This culture of arbitrariness

From rediff’s article here, this quote:

“I don’t understand why the president of this country, who is the supreme commander of the army, doesn’t issue orders to shoot people like Prashant Bhushan. Anyway, we, the people of this country have some responsibility and we will teach him a lesson.”

I won’t quiz you around about who said these lines: Inder Verma, 24, self-proclaimed president of the State unit of Sri Ram Sene, who attacked Prashant Bhushan in his chambers within the court premises in New Delhi, earlier today (btw, this is the same Sri Ram Sene that once beat ladies entering a pub in Mangalore).

Apparently Mr Verma and his friends did not agree with some of the views Mr.Bhushan, a Supreme Court lawyer and a close member of the Anna Hazare group, had about Kashmir and Kashmiris. So they decided to tell a lie, gain access to his chambers in the court and beat him. Very convenient. This is a situation similar to when you and I have a disagreement on certain things. And then I decide to “teach you a lesson” – I enter your office and beat you up. If this does not enrage you, nothing will.

Anyway. These kids also threw away a bunch of pamphlets around. The last line goes:

“Frustrated from traitors and anti-nationals and motivated from A Wednesday movie” (sic).

I won’t say much but this is exactly the reason I have grown to loathe movies like “A Wednesday” and RDB (though elsewhere on this blog I once seemed to have an opinion that it’s a movie worthy of a watch, not anymore). In “A Wednesday”, Naseeruddin Shah’s character decides to “teach a lesson” to the Government and the Police, which includes detonating a few bombs at will. In RDB, of course, a few college kids also decide to teach the neta a lesson, the movie ending with the kids on a killing spree.

You can’t ban these movies. But the problem starts when people start taking inspiration from these flicks. Today, armed with a lie, Inder Kumar and his bunch of goons were able to access Bhushan within his office, not far away from The Supreme Court of India and Ministry of Defence. Tomorrow, they could arm themselves with a gun.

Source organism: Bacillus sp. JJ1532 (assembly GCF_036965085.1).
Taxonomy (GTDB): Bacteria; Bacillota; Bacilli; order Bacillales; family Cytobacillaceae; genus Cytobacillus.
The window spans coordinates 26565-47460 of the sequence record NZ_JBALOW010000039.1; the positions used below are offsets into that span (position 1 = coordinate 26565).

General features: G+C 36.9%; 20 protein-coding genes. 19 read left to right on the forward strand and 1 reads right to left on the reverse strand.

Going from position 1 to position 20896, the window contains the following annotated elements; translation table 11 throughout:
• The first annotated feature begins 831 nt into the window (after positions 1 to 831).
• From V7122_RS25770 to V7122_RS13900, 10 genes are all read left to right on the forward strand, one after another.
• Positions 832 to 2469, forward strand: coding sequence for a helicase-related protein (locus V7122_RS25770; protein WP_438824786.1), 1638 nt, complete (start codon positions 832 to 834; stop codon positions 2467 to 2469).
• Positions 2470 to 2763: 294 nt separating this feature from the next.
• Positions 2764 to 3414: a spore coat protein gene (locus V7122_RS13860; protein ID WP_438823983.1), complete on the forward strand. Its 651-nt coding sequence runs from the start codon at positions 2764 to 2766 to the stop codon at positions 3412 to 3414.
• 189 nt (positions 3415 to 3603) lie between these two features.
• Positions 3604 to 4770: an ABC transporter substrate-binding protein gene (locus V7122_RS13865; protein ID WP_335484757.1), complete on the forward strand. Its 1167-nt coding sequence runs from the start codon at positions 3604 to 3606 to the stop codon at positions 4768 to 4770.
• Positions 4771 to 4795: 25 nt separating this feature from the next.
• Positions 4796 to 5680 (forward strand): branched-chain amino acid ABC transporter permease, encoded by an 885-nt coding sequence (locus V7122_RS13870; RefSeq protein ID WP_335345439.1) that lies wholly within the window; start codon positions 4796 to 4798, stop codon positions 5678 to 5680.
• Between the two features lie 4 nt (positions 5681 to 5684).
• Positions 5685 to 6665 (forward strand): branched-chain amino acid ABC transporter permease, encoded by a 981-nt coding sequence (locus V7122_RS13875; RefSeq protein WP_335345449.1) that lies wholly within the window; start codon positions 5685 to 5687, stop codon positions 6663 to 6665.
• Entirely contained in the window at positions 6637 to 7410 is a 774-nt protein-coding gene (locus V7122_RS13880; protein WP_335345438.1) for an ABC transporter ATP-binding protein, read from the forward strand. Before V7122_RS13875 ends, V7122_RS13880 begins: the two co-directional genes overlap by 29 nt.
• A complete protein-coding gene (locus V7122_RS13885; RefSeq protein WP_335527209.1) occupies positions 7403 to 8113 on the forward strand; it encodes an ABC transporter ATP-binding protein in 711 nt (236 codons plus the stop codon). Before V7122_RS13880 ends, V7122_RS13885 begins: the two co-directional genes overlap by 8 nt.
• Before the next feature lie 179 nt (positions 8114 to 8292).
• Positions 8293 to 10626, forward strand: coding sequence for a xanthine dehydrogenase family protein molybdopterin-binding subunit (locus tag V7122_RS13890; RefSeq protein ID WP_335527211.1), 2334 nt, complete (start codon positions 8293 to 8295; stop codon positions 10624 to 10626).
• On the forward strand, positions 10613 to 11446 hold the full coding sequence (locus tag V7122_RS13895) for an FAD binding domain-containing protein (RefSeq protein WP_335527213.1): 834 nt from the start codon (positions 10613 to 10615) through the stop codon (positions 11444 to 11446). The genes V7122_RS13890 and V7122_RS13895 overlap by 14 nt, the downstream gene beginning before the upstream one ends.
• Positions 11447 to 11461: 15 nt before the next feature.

So this culture of arbitrariness, the judgement given by a man based on his own discretion and opinion, could make the difference here. For example, well, I feel this man has an opinion that I do not much like and that he deserves a punch, so I go to his office and punch him. Another day, I may feel that his opinions deserve a bullet, so be it.

Tehelka’s article here already mentions The Bhagat Singh Kranti Sena taking the responsibility of the attack. The group already has 4000 people associated with them on facebook. They claim, according to tehelka, that they are a group of people “who are ready to take any action” against the people it considers “anti-nationals & traitors”.

Ready to take “any action” against the people it considers “anti-nationals & traitors”. This culture of arbitrariness. Remember Rang De Basanti?

Update: A google search for Tajinder Pal Singh Bagga, the man who has claimed responsibility by The Bhagat Singh Kranti Sena reveals his state of mind. A few tweets from his twitter feed go by: (1) he try to break my Nation,i try to break his head.Hisab chukta. Congrats to all. operation Prashant Bhushan successfull (2)I will give my arrest tommorow.desh ko todne ki mang krne walo k sath aage bhi yhi kia jaega

Moreover, Bagga’s Google+ profile shows him associated with the BJP youth wing. Also, he had been arrested for a day recently when he and his group had protested Arundhati Roy’s recent book launch in Delhi. DNA reports, about Bagga and his sick bunch of goons here.

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